January 16, 2015 by Paul Goldsmith
So inflation has continued it’s fall to the point where deflation is a distinct possibility, with some economists saying it’s a probability. Yet nobody seems to be panicking? Should they be?
First of all, the facts. Inflation , as measured by the Consumer Prices Index, is now at 0.5%. This is the lowest it has been for 14 years. It should be a cause for celebration that we have inflation-less economic growth at the moment, as that should make the growth sustainable.
I wrote about the dangers of deflation not very long ago, and we do have to be careful not to be drawn into a deflationary spiral, in which people delay their purchases as they think prices are going to fall in the future, thus reducing demand, resulting in unemployment and more deflation.
That is unlikely to happen this time, because of the reasons for the current disinflation (inflation falling, remember, does not mean prices are falling, they are just growing slower).
The fall in inflation is caused by a fall in oil prices, which means that the cost of transport has fallen, and by a fall in food prices, caused by the current supermarket price war.
The key to this is that inflation is falling because costs are falling, not because demand has fallen. Had it been the latter, then the Bank of England and the government would have been concerned. This is the situation the EU, where the ECB have even implemented negative interest rates in order to try and stimulate consumption.
Furthermore, the prices are falling for ‘necessities’ such as food and petrol, the purchase of which cannot really be delayed. Had they fallen for more ‘discretionary’ spending and that was getting delayed, such as on Televisions, then that may have been different. In fact, people may be MORE likely to buy televisions now as money is being freed up because people are having to spend less on necessities.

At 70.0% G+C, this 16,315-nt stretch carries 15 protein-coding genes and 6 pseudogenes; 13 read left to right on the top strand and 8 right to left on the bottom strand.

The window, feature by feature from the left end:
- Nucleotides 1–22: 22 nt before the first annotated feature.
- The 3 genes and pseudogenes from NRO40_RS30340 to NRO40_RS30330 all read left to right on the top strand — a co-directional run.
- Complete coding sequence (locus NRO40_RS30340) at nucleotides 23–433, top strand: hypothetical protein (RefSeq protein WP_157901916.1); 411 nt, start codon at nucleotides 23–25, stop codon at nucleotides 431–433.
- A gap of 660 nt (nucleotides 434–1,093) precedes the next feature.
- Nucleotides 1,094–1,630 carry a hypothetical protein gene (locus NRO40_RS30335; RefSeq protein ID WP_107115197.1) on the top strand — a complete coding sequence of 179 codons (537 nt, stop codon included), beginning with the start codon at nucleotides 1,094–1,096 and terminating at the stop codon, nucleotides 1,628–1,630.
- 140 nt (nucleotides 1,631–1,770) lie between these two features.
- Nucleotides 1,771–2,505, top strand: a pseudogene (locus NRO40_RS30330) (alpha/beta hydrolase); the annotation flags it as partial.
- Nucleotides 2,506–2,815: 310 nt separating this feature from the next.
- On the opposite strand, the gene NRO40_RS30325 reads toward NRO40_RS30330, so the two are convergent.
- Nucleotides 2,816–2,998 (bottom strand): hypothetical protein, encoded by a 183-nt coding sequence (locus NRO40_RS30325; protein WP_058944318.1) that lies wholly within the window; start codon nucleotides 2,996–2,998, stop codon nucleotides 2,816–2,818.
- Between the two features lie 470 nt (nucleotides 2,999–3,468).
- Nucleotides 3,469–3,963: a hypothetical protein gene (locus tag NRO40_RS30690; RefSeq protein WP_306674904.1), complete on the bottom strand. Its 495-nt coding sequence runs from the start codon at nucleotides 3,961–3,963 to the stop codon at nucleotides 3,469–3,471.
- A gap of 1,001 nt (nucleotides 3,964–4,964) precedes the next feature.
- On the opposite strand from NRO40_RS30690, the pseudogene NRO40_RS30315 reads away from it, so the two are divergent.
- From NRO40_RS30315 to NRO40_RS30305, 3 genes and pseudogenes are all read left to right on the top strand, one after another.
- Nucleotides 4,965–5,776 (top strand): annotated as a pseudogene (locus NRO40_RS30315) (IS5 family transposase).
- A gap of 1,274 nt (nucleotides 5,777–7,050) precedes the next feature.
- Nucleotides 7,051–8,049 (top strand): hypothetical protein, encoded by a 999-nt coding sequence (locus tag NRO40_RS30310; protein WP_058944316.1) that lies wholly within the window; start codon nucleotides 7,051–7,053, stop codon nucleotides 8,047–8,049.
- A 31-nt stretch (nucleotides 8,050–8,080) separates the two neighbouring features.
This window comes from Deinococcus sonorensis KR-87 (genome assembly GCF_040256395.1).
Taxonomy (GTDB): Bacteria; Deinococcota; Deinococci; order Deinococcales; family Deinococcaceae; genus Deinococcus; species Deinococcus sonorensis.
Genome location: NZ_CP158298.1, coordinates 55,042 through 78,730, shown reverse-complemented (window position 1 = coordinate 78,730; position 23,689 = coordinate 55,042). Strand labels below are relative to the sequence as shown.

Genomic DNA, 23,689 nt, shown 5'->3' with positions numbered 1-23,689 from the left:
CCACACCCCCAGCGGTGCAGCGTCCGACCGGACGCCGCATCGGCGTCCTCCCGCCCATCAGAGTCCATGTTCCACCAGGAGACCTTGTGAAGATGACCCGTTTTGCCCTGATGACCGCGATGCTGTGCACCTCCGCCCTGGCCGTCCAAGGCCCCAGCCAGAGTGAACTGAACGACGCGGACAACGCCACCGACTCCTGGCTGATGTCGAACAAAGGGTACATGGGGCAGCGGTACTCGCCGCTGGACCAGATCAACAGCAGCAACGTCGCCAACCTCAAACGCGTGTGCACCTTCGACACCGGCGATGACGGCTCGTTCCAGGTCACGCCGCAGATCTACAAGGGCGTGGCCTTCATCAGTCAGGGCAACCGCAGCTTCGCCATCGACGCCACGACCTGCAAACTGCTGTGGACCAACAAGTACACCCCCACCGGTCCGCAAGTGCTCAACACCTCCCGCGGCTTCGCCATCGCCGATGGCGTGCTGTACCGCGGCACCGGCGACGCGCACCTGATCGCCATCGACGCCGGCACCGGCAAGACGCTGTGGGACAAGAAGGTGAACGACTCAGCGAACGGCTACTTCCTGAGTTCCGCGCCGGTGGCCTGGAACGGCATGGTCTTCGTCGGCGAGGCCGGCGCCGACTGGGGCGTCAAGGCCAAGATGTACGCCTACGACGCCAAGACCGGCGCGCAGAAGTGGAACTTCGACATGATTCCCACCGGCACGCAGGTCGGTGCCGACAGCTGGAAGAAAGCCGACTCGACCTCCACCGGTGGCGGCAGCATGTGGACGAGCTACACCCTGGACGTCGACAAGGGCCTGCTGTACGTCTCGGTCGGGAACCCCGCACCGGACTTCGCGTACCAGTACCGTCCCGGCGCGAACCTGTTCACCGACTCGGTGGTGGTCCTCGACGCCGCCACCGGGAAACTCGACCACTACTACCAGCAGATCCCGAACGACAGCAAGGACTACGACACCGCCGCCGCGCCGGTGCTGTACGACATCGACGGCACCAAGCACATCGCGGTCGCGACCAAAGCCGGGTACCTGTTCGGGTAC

Some might argue in fact that Carney also believes, and this is important too, that any deflation would be temporary, not long-term, and that deflationary spirals occur when people think prices will fall for a long time.
There is one other question on this, and it is in the area of wages. Some have expressed concern that employers might use the smaller growth in the price level to justify a smaller growth in wages. That is certainly a possibility, but it is unlikely for two reasons: Firstly, we are in a period of economic growth, so employers are less likely to be looking to give overly parsimonious wage settlements. Secondly, unemployment is low, down to 6%, which means that employers are going to start to have to compete for employees, and offering low wages is unlikely.
Ultimately, the Bank of England didn’t rush into policy prescriptions when inflation was high, recognising that much of it was caused by costs rising rather than it being a demand problem, and it rightly felt that the inflation was short-term. So it is likely to see through this period of low inflation too.
Mark Carney still has to write his open letter of explanation to George Osborne explaining why the Bank of England’s inflation target (1% – 3%) has been missed. But I doubt he will be too apologetic, particularly as anything that makes the pound in the British public’s pocket go further around election time is something Osborne will encourage.